For a stage musical that has gained such widespread popularity it was heartening to see and hear last night that it has not lost sight of its clear and defiant message. The story of Jamie New is one of prejudice and of homophobia, one of love and of community. It’s a story that needed to be told and still needs to be told. It should be compulsory viewing for people of all ages!

Photo: Matt Crockett

Photo: Matt Crockett

It was born of a simply brilliant documentary about a young boy being raised by his mother aided by a friend and neighbour after his bigoted father has left. The boy is gay, the boy likes to dress as a girl but the boy does not want to be a girl. In a world where gender issues are never far from the news, this idea comes pretty low down the list. This is a story about drag.

It comes wrapped in the sugar coated form of a musical, but it never veers from the hard truths that Jamie at just 16 has to confront. Nor does it depend on a string of flimsy songs, every note and every lyric packs a punch and those punches in this touring company are delivered with power by a cast that has not one weakness from the principals to the cast of really talented young performers who look very much like that might be just 16.

Jamie this time round is played by Ivano Turco with real sensitivity and at times real sass. The boy can sing, his voice is sweet although occasionally somewhat lost against a rather loud backing from the band (and maybe the sound engineer), but in the tender moments it is a real delight. His mother Margaret is played by Rebecca McKinnis, and wow, what a voice, soaring power but in addition that quality that can really transform a song. And that quality is acting, delivering a song in character and not just belting out a tune like a pop number, truly a five star performance.

Shobna Gulati once again does what she does with perfect timing and comedic charm. From her first moments in the world of entertainment it was obvious that she would become a star and once again she proves the fact, Ray is the family friend that is always there and Gulati is simply right in the role.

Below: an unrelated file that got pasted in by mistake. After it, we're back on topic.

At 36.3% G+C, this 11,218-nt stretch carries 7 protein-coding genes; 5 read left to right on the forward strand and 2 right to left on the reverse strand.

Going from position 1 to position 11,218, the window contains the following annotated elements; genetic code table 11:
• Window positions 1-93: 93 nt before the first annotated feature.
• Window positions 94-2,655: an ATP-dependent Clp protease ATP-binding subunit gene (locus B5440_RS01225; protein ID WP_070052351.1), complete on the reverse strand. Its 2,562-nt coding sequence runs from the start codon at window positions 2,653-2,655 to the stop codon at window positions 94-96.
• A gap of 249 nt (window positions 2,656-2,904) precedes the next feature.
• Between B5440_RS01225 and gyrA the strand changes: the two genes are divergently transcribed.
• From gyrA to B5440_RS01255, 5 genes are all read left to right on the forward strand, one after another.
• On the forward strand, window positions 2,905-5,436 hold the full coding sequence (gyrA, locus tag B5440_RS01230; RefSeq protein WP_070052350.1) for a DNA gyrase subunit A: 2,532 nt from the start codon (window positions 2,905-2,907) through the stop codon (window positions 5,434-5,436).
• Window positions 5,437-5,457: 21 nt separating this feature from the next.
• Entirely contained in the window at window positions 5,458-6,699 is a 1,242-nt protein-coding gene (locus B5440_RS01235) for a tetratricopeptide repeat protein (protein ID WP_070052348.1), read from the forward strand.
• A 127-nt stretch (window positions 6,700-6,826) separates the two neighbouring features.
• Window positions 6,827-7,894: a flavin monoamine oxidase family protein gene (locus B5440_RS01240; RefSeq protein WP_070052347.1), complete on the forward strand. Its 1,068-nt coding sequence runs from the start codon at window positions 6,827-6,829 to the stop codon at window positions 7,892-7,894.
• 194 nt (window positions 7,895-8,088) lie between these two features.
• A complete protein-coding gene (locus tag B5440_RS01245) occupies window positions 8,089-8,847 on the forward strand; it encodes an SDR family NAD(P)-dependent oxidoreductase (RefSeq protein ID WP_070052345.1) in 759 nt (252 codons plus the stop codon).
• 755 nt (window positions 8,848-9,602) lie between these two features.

John Partridge is Hugo/Loco Chanel, the drag mentor who takes Jamie under his wing. It’s a role that needs to be delivered with real sensitivity, never wasting a comic moment but at the same time never losing the sadness. Partridge nails it! His performance is delicately nuanced, tender but fierce and my word can he deliver those songs, what a voice, he burns up the stage.

Equally impressive is Hayley Tamaddon as Miss Hedge the teacher who has to deal with a class full of kids with crazy aspirations and parents fuelled by prejudice and hate.

Talia Palamathanan plays Jamies’  best friend, a quiet Muslim girl with the talent and drive to actually achieve her dream of becoming a doctor in a world where dreams can be crushed with promises of being a forklift truck driver or working in an abattoir. How many of us remember that damning attitude of lousy careers officers? Talia plays the role for real and delivers perhaps the most beautiful musical moments of the evening.

This is very much an ensemble piece and it would be great to name each and every member of the cast, but it would take far too long. But in an unusual final curtain call each and every member of that company is given their moment to walk down and take a solo bow and get the applause they truly deserve.

Andrew Kay

31 October

Theatre Royal Brighton


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